What Disabilities are Covered Under the Americans with Disabilities Act?

What Disabilities are Covered Under the Americans with Disabilities Act?

Category: Disability Law

In this article, we want to review what a disability is and which disabilities are covered under the legislation known as the ADA (Americans with Disabilities Act). We will use exact language from actual government documents to further clarify what a disability is and what the government considers a disability.

From the CDC’s website, a disability is defined “a disability is any condition of the body or mind (impairment) that makes it more difficult for the person with the condition to do certain activities (activity limitation) and interact with the world around them (participation restrictions).”

From the ADA’s website, the following disabilities are covered under their law:

Post-traumatic stress disorder
Cerebral palsy
Deafness or hearing loss
Blindness or low vision
Mobility disabilities such as those requiring the use of a wheelchair, walker, or cane
Intellectual disabilities
Major depressive disorder
Traumatic brain injury

This is not an exclusive list. Some other impediments may be considered a disability as well.

Three Dimensions

The law states that there are three dimensions when it comes to disability.

  1. Impairment affecting a person’s physical makeup or abilities, or their mental state; limb loss, vision loss, or memory loss are a few instances of impairments.
  2. Activity limitation includes things like trouble walking, hearing, seeing, or solving problems.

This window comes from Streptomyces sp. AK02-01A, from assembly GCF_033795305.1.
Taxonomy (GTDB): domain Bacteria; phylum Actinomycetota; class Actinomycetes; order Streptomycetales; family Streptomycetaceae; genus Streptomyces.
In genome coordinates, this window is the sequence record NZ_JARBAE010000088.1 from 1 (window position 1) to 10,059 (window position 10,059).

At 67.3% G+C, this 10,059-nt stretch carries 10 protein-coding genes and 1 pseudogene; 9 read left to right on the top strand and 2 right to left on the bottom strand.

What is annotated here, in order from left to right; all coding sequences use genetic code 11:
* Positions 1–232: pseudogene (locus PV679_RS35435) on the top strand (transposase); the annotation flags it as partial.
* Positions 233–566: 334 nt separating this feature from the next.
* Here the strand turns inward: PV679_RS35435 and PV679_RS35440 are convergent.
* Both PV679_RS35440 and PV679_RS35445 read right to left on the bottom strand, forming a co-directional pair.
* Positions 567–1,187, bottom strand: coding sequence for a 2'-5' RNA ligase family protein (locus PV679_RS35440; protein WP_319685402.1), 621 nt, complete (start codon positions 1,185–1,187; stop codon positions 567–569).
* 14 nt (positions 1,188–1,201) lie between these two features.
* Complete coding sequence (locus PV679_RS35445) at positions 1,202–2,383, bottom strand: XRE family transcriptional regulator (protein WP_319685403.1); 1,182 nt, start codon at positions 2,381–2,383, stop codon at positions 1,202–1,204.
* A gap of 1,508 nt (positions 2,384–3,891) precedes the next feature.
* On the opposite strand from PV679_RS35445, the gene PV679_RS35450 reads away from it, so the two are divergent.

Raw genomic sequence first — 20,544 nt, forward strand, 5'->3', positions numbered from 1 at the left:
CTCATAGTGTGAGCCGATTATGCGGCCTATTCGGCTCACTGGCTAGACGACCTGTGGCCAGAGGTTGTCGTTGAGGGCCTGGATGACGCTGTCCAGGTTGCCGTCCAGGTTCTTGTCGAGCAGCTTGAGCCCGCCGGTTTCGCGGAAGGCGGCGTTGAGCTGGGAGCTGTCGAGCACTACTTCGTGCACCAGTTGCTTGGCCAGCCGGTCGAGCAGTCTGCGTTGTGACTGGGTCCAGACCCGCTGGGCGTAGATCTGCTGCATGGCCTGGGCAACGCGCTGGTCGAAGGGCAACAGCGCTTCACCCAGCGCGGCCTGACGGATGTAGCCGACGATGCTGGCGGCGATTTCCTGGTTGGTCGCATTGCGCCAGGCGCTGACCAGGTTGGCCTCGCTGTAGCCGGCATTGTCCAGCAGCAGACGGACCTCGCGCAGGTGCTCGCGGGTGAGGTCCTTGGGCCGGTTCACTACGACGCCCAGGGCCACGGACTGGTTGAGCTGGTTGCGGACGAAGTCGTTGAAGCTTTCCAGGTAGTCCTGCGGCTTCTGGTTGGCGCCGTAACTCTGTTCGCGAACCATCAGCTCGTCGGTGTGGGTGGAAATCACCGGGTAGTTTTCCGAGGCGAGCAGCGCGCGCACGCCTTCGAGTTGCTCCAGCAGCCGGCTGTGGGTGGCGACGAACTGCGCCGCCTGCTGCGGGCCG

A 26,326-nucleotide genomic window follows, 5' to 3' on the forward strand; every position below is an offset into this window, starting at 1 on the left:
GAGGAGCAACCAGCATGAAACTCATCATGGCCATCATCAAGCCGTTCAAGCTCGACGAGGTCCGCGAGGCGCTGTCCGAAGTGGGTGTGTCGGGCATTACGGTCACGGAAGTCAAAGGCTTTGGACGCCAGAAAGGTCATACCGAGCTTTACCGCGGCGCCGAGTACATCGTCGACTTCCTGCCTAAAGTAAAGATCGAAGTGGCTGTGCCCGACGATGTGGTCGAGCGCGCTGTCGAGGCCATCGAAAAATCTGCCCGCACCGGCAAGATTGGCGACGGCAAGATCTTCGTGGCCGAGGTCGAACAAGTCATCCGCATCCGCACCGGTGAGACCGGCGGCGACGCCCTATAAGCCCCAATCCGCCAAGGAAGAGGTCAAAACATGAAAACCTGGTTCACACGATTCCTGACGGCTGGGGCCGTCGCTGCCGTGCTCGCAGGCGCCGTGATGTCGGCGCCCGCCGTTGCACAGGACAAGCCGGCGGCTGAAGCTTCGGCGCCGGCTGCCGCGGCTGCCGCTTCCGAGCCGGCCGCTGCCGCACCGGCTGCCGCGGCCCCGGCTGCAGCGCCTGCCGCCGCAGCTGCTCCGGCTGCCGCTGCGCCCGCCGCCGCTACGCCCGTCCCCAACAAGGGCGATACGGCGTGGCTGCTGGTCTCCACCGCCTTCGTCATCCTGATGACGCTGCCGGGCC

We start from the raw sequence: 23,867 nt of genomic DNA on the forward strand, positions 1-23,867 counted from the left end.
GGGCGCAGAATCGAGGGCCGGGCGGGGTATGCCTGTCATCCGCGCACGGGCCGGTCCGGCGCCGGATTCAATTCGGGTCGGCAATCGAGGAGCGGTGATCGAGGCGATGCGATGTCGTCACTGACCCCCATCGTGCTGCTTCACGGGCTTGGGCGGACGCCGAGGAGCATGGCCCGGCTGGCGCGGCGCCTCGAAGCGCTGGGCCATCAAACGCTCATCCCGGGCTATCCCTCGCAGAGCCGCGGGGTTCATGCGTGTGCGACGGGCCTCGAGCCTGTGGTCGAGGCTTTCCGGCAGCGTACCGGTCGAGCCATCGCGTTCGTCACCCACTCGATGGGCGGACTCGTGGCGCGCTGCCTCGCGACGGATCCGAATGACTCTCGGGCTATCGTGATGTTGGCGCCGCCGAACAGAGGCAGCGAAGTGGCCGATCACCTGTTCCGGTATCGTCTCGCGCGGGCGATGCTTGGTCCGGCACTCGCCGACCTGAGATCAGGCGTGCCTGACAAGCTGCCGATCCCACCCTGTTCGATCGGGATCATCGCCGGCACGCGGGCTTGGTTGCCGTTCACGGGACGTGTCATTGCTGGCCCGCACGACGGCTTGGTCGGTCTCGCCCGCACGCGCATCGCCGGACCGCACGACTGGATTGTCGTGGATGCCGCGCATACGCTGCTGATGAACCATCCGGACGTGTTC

3. Participation restrictions in day-to-day activities including working, going out socially and recreationally, and getting preventative care and health care.

As you can see the law is well defined and a great deal of thought has been placed into its creation. The nature of the ADA is to clearly define what a disability is so that a person knows if they will likely qualify for disability payments or not.

The clearer the documentation is, the less likely there are to be misconceptions about what is considered a disability and who may qualify.

The spirit of the law is to provide assistance for those truly in need and not for those who simply want financial assistance to make life easier. More than 2/3 of all applications are denied initially. Whether the applicant was deemed to not be truly disabled or they simply did a poor job of documenting their disability, the odds of them receiving a rejection notice are much greater than receiving an approval. This is where a disability attorney may be their best bet.

An attorney who specializes in disability law improves a person’s chances of getting approved on an appeal by over 50%. That is a huge jump in their approval rate. Hiring an attorney for the initial application improves their odds about the same.

An attorney gets a portion of the disability payments for a time then payments to the attorney cease. Most disability attorneys do not charge anything up front and only get paid if the applicant is approved.

Please feel free to read all of our resources on this topic for a clearer understanding of disability law.

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